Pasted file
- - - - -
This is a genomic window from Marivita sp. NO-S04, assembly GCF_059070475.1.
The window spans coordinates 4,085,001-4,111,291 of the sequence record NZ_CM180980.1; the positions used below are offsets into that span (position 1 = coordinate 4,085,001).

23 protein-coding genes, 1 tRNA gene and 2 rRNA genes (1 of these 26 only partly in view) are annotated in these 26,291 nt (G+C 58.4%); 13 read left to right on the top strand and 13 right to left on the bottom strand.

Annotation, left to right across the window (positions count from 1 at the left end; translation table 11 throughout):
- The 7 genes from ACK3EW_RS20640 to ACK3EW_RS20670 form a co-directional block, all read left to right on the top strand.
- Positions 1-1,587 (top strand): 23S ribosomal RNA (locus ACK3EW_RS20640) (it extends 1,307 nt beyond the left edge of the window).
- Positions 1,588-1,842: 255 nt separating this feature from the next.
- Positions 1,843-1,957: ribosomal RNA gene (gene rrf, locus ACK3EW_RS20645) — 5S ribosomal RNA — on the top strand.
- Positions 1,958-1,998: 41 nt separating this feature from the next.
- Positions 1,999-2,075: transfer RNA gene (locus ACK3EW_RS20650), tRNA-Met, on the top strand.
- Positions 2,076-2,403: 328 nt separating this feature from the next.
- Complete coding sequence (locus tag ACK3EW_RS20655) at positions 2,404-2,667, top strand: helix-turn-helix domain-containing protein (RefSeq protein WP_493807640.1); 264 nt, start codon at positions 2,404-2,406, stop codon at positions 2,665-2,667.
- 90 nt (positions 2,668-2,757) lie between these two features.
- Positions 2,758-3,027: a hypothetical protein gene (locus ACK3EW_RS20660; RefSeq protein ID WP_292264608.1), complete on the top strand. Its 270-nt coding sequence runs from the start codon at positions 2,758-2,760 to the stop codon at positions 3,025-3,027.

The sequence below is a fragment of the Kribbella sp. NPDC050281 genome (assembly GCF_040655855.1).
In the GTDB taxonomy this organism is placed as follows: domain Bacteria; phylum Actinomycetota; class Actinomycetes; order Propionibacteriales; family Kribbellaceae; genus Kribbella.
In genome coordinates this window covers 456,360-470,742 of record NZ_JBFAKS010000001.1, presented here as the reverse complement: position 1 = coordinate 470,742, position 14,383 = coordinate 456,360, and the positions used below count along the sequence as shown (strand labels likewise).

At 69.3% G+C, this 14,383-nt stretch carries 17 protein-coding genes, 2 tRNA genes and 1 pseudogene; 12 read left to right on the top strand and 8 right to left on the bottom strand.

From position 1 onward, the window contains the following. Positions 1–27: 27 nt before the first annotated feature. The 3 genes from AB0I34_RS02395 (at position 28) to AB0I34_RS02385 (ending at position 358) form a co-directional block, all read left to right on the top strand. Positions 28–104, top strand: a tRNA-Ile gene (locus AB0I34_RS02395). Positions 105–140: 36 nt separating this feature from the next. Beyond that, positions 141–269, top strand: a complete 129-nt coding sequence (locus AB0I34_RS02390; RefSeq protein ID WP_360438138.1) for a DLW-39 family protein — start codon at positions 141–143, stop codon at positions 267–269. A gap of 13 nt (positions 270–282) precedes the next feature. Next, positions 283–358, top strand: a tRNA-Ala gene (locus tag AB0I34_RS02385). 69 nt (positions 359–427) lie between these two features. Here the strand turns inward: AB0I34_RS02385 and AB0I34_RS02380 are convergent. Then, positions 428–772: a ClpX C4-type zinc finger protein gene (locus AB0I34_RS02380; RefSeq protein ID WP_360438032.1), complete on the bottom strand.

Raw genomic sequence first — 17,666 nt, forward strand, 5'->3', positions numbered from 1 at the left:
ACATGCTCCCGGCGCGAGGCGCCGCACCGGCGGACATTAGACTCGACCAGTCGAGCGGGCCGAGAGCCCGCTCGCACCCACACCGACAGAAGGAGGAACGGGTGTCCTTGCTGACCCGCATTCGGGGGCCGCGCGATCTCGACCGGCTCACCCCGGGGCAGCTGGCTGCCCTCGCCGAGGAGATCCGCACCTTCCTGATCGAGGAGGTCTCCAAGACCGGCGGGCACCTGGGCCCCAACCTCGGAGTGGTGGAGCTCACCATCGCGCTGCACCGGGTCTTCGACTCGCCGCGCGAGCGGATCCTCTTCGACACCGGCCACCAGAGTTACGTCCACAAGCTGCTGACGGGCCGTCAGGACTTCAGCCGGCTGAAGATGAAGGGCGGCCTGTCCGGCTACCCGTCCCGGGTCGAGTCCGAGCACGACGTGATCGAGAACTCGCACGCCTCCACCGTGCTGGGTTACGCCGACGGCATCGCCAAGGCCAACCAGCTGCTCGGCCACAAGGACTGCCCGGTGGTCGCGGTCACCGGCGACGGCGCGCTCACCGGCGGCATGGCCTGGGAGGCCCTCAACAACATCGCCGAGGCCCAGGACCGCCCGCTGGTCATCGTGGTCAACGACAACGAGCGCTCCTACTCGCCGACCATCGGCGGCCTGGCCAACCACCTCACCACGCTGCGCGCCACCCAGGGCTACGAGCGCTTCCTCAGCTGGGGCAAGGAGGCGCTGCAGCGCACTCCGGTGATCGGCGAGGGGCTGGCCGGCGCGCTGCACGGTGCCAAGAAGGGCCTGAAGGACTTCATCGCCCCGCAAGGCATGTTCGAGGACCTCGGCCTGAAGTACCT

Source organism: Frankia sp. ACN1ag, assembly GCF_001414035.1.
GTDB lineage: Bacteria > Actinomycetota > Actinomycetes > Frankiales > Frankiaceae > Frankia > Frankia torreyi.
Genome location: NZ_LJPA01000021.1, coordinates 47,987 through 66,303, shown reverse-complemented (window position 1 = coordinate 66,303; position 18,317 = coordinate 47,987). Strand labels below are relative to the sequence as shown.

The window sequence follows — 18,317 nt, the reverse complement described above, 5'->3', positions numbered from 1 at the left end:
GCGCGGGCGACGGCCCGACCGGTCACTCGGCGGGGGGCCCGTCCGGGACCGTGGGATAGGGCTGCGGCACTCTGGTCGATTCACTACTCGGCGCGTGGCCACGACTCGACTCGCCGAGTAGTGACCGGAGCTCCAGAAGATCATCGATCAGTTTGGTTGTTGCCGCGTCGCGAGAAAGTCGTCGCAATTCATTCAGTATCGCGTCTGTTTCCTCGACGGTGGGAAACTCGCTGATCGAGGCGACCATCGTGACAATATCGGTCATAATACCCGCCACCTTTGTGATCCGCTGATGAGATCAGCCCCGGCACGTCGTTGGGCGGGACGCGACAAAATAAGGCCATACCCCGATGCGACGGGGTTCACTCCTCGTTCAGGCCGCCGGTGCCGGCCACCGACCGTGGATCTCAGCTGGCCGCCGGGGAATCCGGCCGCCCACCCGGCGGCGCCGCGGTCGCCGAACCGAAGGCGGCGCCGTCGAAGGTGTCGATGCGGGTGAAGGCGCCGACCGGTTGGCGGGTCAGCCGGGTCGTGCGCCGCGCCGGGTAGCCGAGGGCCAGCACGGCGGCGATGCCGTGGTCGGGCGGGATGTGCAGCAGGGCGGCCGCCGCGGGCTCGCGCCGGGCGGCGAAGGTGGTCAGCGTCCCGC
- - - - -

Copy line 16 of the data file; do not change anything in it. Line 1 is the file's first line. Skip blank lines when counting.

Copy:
In the GTDB taxonomy this organism is placed as follows: domain Bacteria; phylum Actinomycetota; class Actinomycetes; order Propionibacteriales; family Kribbellaceae; genus Kribbella.